Home Nursing course First self-funded nursing course launched to tackle shortage in NW

First self-funded nursing course launched to tackle shortage in NW

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A North West trust has partnered with a local university to launch the first course to provide students with nursing places that are not centrally commissioned by Health Education England.

Lancashire Teaching Hospitals Foundation Trust helped design the University of Bolton’s new course to help address its nursing shortage, with all students accepted into the program being offered employment with the trust upon graduation of their diploma.

Each year, 50 places will be available for the three-year course, with students applying through UCAS and self-financing their studies through the student loan system.

“We recognized that we did not have enough trained nurses in the system and that… this is unlikely to change in the future”

Karen swindley

Karen Swindley, Director of Workforce and Education for the Trust, said Breastfeeding time sister title Health Services Journal that the program was designed to respond to workforce pressures caused by increased patient acuity, the national focus on safe staffing after the Francis exam, and a high dropout rate among nursing students in the Northwest.

“We recognized that we did not have enough trained nurses in the system and that… that is unlikely to change in the future,” she said.

This led the confidence to examine “how we might add additionality to the system” beyond those commissioned by HEE.

Although students on the course will have to pay for their studies unlike those funded by HEE, Ms Swindley was confident the demand would be high.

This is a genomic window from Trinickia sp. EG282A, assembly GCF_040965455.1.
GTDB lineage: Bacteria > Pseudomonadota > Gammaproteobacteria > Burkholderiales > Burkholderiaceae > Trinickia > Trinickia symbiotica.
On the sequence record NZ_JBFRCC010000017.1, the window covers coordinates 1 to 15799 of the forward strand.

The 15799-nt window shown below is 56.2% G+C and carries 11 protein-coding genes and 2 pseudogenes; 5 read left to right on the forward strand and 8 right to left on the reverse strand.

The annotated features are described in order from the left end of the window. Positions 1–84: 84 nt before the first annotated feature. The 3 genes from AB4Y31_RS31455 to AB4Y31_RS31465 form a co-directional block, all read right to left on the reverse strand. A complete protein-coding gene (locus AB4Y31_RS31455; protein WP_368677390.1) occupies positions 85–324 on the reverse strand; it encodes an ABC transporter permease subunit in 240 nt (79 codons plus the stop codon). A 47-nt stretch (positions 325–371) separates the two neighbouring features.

“What we do know is that the demand for nursing places nationwide absolutely exceeds the number of ordered places that are being provided,” she said.

A cohort of “about 20” will start the course in February, but there are already 160 applications for 25 places for a subsequent cohort in September.

Ms Swindley suggested that self-funding could result in a lower dropout rate than ordered places, and said the trust would seek to retain graduates by developing “a sense of pride and belonging” while acting as a as an investment partner.

She said the trust was able to work with the university to tailor the course, with patients helping to develop course content and screen candidates.

Although this is the first such program in the country, Ms Swindley said the idea has generated “considerable interest” from other providers.

Bolton Vice-Chancellor George Holmes said: “Our university is committed to working in partnership to develop innovative career-oriented learning programs and therefore we are very pleased to be working with such confidence before- guardian. “